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Mold cycle by preservation


Place of Origin

The Netherlands 



Inspiration and composition


Moulds and other fungi are ubiquitous and detectable in nearly all indoor environments. This is what Keijzer realised after several attempts at insulating her bedroom. After discovering a small dot in one of the art pieces hanging on her wall, Keijzer went to inspect the back of the piece and found a completely new piece of art on the other side of the frame. Realising that the isolated environment between the frame and the wall created the perfect conditions for mould to thrive, Keijzer was left in awe. ‘It clearly shows how nature always finds its way’, and in this particular case, ‘science literally found art’. Instead of being annoyed, Keijzer found herself fascinated by the shapes and patterns she saw in the mould and decided to document the subject. Using both Photoshop and Lightroom editing, Keijzer began to explore different ways of looking at the images; playing around with the colour grading, framing, and magnification to expose the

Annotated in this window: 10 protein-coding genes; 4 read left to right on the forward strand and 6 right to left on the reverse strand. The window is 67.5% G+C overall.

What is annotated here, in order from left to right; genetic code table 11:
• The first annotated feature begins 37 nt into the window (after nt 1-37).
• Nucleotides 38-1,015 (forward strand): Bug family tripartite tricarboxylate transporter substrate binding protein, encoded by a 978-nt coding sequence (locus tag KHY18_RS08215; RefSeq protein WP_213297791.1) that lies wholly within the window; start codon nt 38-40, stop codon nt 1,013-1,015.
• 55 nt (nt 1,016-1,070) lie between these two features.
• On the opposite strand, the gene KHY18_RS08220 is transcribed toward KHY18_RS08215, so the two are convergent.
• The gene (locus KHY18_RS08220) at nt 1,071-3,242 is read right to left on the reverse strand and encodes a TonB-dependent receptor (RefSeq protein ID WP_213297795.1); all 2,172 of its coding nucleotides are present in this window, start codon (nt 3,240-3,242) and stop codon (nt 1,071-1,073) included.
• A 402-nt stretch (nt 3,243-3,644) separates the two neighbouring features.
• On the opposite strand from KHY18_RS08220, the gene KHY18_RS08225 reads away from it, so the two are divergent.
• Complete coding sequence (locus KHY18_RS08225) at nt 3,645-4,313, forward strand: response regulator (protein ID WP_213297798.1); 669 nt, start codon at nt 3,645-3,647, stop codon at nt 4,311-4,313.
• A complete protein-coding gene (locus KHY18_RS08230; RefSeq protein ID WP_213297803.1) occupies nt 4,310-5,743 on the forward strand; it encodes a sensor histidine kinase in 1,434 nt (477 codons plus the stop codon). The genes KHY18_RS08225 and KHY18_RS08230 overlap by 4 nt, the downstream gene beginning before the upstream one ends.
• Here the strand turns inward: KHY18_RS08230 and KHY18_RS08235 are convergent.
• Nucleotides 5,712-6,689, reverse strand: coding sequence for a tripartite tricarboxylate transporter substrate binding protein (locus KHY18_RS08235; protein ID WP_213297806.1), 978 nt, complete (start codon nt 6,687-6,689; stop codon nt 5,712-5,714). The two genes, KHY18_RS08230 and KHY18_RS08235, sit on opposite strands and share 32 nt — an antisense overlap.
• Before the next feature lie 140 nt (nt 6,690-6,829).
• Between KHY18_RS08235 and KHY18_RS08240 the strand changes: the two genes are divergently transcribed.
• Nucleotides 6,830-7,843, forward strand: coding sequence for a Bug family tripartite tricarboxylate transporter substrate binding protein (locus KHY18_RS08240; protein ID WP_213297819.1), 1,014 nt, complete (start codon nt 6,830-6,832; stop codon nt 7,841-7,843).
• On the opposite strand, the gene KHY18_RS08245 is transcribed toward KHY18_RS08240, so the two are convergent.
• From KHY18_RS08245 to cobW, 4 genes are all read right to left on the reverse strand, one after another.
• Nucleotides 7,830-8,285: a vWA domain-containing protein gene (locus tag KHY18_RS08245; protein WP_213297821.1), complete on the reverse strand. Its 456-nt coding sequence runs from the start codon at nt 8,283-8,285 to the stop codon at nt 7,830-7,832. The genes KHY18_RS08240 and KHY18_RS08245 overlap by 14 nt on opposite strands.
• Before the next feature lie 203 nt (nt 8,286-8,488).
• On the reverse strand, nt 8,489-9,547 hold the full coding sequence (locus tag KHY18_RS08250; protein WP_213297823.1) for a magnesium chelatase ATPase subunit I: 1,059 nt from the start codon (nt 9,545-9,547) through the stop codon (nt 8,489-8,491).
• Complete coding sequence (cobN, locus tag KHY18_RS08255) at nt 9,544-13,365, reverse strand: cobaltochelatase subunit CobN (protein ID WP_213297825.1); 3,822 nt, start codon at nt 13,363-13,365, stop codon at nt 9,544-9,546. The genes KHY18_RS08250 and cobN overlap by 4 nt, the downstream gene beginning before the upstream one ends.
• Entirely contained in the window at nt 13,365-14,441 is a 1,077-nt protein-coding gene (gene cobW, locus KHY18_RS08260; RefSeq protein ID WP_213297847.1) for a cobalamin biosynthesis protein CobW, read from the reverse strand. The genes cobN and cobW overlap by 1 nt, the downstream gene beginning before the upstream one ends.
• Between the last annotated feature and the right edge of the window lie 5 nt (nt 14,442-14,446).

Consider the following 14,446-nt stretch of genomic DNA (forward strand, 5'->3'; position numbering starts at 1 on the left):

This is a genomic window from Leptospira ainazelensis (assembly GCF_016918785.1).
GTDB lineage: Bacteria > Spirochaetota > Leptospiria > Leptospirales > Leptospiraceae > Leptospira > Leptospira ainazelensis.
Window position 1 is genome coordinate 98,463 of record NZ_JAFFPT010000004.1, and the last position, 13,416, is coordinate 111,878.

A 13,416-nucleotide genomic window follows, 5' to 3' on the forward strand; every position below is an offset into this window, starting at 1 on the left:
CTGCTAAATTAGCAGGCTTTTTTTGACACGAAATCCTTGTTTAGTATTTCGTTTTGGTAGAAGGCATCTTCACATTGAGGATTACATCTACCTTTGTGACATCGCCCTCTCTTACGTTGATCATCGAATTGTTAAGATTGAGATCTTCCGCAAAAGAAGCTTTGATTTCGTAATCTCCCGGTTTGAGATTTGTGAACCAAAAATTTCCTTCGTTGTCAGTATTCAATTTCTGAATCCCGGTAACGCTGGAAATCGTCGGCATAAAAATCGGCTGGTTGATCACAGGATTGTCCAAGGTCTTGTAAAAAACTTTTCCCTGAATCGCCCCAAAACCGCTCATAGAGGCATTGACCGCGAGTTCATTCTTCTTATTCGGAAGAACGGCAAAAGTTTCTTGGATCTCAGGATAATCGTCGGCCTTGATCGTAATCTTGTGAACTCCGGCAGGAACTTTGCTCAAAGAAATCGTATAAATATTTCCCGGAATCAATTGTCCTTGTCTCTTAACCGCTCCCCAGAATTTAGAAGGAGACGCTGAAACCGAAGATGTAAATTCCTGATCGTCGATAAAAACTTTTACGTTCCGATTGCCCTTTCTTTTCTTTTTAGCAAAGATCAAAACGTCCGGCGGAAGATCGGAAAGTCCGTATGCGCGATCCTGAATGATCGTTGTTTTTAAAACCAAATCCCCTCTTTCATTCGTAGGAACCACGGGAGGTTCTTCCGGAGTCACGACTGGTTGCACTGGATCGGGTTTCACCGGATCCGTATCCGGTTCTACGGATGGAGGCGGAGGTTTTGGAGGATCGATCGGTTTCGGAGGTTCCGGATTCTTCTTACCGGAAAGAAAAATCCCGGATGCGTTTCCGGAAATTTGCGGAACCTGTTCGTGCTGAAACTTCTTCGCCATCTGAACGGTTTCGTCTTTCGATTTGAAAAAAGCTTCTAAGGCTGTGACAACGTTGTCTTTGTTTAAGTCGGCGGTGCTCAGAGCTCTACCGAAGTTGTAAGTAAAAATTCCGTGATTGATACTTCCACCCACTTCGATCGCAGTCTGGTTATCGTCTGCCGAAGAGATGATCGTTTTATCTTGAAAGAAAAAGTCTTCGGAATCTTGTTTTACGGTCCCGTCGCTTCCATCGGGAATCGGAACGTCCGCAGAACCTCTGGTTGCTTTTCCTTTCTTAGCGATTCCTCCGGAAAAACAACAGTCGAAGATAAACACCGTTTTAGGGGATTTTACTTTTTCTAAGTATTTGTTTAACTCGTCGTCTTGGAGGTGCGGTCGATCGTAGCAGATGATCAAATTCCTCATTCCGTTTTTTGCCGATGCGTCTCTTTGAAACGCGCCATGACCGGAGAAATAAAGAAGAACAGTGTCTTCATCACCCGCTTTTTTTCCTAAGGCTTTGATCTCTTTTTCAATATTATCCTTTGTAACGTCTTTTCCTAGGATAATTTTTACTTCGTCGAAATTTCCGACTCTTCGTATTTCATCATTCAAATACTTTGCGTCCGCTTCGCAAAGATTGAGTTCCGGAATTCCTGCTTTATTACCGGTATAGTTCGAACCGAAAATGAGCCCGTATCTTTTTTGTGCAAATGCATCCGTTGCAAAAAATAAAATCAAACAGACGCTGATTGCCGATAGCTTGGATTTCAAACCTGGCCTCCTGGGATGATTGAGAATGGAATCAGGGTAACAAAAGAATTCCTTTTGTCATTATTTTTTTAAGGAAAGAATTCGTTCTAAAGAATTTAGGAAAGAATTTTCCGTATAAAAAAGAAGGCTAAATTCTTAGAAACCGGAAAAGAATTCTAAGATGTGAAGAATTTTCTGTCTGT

beautiful patterns and textures.  ‘If you stop for a moment and just look at it, you can see so many things’. For Keijzer, these images remind her of the Scottish Highlands, a location she has visited many times and holds a special place in her heart. However, ‘no matter who looks at it, everyone will have their own interpretation and that to me is quite magical’. Keijzer went on to highlight the irony that something so destructive could also be so beautiful, and that while this microscopic fungus destroyed two beloved pieces of art, it by and of itself is art. When asked whether she felt inspired by the GSLS scientists around her, Keijzer aptly replied that she is, but that she is also a very creative person and that you ‘can’t really separate the two. Science isn’t just something that happens in the lab, it happens in your daily life’. It’s accessible to everyone if they ‘just watch and observe’. 


The artist

About Lisa Keijzer

Lisa Keijzer works as Communications Policy Advisor for the Graduate School of Life Sciences (GSLS) at UMC Utrecht. She majored in communication and graphic design, and among her many tasks, oversees student communications including the GSLS Student Instagram account and the Radio Life Sciences podcast. Keijzer comes from a creative entrepreneurial family and has collaborated with family members on several projects such as clothing and wallpaper design. She has always been observant and intrigued by the world around her and being surrounded by scientists and projects like ‘I Art my Science’ has allowed her to take this ability to the next level.  

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